Good morning from Augusta. There is one week until the Nov. 3 election. Here’s your soundtrack.
QUOTE OF THE DAY: “We apologize that the sickness came to our church, and we apologize for the consequences that maybe the community is feeling,” Pastor Matthew Shaw said of the Brooks Pentecostal Church, asking for forgiveness after an outbreak in Waldo County traced to the space has grown to 60 people. Shaw said the apology was for those who stood in solidarity with the church, not those with an “agenda.”
What we’re watching today
Maine’s senior senator is back on the campaign trail after a key Senate vote with one week to go until Election Day. Sen. Susan Collins, returns to Maine after being the only Republican senator to vote against confirming Justice Amy Coney Barrett to the Supreme Court. Barrett was confirmed on Monday with 52 votes, the fewest ever for a high-court justice.
The judiciary is certain to be a topic on the campaign trail for both Collins and her Democratic opponent, House Speaker Sara Gideon. Gideon has been critical of Collins’ judicial votes throughout the campaign, though both candidates opposed confirming a judge before Election Day. Collins made it clear that her objection to Barrett was on procedural grounds, declining to say what she thought of the nominee as a judge. Gideon has been critical of Barrett’s stances on abortion rights.
The pair will be in different parts of the state today. Collins will meet with supporters on a bus tour through Kittery and Wells in the morning and early afternoon, while Gideon is set to campaign this afternoon with Jill Biden, the wife of Democratic nominee Joe Biden, in the Bangor area.
Collins and Gideon will meet for one final debate hosted by WMTW tomorrow, without the presence of independent candidates Lisa Savage and Max Linn. Savage and Linn have protested their exclusion, filing a complaint with the Federal Election Commission that is unlikely to lead anywhere.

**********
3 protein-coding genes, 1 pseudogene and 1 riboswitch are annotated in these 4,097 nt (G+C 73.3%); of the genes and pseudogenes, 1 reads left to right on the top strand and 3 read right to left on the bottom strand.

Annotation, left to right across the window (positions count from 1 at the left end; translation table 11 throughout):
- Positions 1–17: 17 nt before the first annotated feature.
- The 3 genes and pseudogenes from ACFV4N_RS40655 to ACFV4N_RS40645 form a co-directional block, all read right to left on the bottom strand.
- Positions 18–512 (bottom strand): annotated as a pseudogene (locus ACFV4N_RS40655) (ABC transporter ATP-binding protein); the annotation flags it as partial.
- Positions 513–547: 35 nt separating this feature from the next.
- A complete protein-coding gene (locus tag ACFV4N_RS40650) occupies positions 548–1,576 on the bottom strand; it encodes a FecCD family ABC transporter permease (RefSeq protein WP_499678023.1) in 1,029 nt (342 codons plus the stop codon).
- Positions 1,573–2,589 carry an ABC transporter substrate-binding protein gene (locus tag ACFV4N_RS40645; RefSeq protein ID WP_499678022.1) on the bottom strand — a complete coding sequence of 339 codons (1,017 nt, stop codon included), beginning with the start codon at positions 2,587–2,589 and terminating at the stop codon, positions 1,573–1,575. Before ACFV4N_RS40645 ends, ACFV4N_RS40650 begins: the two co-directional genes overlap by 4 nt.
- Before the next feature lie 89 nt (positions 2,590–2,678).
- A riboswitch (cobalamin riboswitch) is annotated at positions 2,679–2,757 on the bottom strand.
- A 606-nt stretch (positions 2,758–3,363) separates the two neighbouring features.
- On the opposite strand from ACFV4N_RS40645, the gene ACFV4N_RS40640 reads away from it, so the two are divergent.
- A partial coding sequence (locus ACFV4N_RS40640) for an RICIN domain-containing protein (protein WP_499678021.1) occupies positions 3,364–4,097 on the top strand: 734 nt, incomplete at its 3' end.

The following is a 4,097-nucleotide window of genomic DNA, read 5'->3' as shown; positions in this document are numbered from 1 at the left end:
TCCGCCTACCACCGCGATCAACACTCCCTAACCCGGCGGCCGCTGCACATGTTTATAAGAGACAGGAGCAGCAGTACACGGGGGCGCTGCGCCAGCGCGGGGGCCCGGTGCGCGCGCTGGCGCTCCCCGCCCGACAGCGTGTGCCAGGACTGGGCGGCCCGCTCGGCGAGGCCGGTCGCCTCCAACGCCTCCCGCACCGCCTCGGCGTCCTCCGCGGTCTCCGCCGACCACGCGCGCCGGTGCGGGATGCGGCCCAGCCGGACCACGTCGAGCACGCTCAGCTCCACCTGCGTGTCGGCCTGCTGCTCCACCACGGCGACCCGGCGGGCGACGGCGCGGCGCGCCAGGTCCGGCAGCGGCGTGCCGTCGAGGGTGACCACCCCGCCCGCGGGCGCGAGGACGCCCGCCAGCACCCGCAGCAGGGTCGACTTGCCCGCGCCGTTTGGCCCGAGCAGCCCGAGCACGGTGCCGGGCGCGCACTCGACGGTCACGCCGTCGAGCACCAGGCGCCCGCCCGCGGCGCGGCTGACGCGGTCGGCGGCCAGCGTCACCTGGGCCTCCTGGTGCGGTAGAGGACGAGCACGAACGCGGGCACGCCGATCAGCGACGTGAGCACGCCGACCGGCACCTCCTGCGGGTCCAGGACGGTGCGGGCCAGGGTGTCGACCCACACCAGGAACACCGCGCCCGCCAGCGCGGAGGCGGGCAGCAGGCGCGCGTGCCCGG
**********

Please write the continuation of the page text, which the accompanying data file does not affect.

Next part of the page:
The Maine politics top 3
— “White House touts benefits of Trump policies in Maine, but it may be too soon to gauge effects,” Lori Valigra, Bangor Daily News: “The four-page report from the White House Office of Trade and Manufacturing Policy promotes how Mainers are better off under the Trump administration and trade deals that it says will help legacy industries. But it is a political document and uses some questionable metrics. Economists wonder about the direct benefit to Maine or whether it is too soon to tell the results of certain actions.”
Presidential surrogates continue to visit Maine this week as the race in the 2nd Congressional District remains competitive. President Donald Trump’s son, Donald Trump Jr., will be in the Bangor area on Thursday. A handful of other Trump surrogates, including South Dakota Gov. Kristi Noem, will make stops in Bangor and Gorham tomorrow.
— “Maine official negative for virus after notification of potential exposure at Mike Pence rally,” Caitlin Andrews, BDN: “A Penobscot County commissioner was told he may have had contact with someone with the coronavirus at a Hermon rally last week headlined by Vice President Mike Pence before news broke that members of the vice president’s staff had tested positive.”
— “Maine poll workers ‘tense’ as Election Day — and unprecedented flood of absentee ballots — approaches,” Fred Bever, Maine Public: “Maine poll workers on Tuesday can start processing an unprecedented deluge of absentee ballots that voters have mailed in or, in many cases, hand-delivered this month. The general mood among those responsible for getting all the votes counted by next Tuesday or soon after could be characterized as confident, but alert. And for some postal workers, state officials, municipal clerks and voters, it has been tense.”
Absentee ballots returns total nearly half of 2016 turnout
Nearly 370,000 Mainers have successfully cast their ballots. That accounts for more than a third of active registered voters and about 48 percent of 2016 turnout, according to Secretary of State Matt Dunlap’s office. Democrats continue to outnumber Republicans, accounting for about 52 percent of accepted ballots and 50 percent of the more than 458,000 overall requests.
Dunlap’s office and the U.S. Postal Service are advising voters planning to return ballots by mail to do so by today at the latest to ensure they arrive by Election Day. All ballots must be returned by the time polls close at 8 p.m. to be counted. You can also return ballots to your municipal office or put them in a drop box if your city or town has one.
Today’s Daily Brief was written by Michael Shepherd, Jessica Piper and Caitlin Andrews. If you’re reading this on the BDN’s website or were forwarded it, email firstname.lastname@example.org (we’re setting up a new subscriber page soon) to subscribe to it via email.
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